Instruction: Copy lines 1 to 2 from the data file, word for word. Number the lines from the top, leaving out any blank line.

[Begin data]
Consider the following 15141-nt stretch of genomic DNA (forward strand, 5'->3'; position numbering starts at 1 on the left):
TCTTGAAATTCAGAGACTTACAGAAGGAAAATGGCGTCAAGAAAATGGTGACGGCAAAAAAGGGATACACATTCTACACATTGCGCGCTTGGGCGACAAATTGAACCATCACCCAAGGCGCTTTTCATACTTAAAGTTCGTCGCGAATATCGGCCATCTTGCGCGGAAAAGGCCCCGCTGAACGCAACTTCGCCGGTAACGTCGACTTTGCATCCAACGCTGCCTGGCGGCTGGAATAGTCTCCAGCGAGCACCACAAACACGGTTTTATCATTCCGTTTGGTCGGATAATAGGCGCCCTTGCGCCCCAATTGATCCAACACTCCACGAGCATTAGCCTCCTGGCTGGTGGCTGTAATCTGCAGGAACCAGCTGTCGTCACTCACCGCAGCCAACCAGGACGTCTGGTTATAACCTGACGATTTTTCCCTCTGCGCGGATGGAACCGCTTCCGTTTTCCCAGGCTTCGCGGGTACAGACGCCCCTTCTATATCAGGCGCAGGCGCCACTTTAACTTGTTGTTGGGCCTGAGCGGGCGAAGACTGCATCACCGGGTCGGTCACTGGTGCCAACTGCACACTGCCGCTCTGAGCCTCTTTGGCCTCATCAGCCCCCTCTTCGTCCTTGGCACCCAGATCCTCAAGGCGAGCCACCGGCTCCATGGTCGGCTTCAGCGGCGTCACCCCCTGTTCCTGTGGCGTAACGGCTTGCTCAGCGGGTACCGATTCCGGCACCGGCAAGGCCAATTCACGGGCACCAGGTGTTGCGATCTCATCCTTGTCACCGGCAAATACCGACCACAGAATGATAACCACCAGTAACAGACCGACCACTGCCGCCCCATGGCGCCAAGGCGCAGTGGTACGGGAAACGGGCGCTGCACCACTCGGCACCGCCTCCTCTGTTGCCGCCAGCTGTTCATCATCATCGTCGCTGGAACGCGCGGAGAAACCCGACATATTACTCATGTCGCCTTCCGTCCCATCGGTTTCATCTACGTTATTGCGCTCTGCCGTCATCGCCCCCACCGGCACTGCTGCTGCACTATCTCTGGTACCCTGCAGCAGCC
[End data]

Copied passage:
Consider the following 15141-nt stretch of genomic DNA (forward strand, 5'->3'; position numbering starts at 1 on the left):
TCTTGAAATTCAGAGACTTACAGAAGGAAAATGGCGTCAAGAAAATGGTGACGGCAAAAAAGGGATACACATTCTACACATTGCGCGCTTGGGCGACAAATTGAACCATCACCCAAGGCGCTTTTCATACTTAAAGTTCGTCGCGAATATCGGCCATCTTGCGCGGAAAAGGCCCCGCTGAACGCAACTTCGCCGGTAACGTCGACTTTGCATCCAACGCTGCCTGGCGGCTGGAATAGTCTCCAGCGAGCACCACAAACACGGTTTTATCATTCCGTTTGGTCGGATAATAGGCGCCCTTGCGCCCCAATTGATCCAACACTCCACGAGCATTAGCCTCCTGGCTGGTGGCTGTAATCTGCAGGAACCAGCTGTCGTCACTCACCGCAGCCAACCAGGACGTCTGGTTATAACCTGACGATTTTTCCCTCTGCGCGGATGGAACCGCTTCCGTTTTCCCAGGCTTCGCGGGTACAGACGCCCCTTCTATATCAGGCGCAGGCGCCACTTTAACTTGTTGTTGGGCCTGAGCGGGCGAAGACTGCATCACCGGGTCGGTCACTGGTGCCAACTGCACACTGCCGCTCTGAGCCTCTTTGGCCTCATCAGCCCCCTCTTCGTCCTTGGCACCCAGATCCTCAAGGCGAGCCACCGGCTCCATGGTCGGCTTCAGCGGCGTCACCCCCTGTTCCTGTGGCGTAACGGCTTGCTCAGCGGGTACCGATTCCGGCACCGGCAAGGCCAATTCACGGGCACCAGGTGTTGCGATCTCATCCTTGTCACCGGCAAATACCGACCACAGAATGATAACCACCAGTAACAGACCGACCACTGCCGCCCCATGGCGCCAAGGCGCAGTGGTACGGGAAACGGGCGCTGCACCACTCGGCACCGCCTCCTCTGTTGCCGCCAGCTGTTCATCATCATCGTCGCTGGAACGCGCGGAGAAACCCGACATATTACTCATGTCGCCTTCCGTCCCATCGGTTTCATCTACGTTATTGCGCTCTGCCGTCATCGCCCCCACCGGCACTGCTGCTGCACTATCTCTGGTACCCTGCAGCAGCC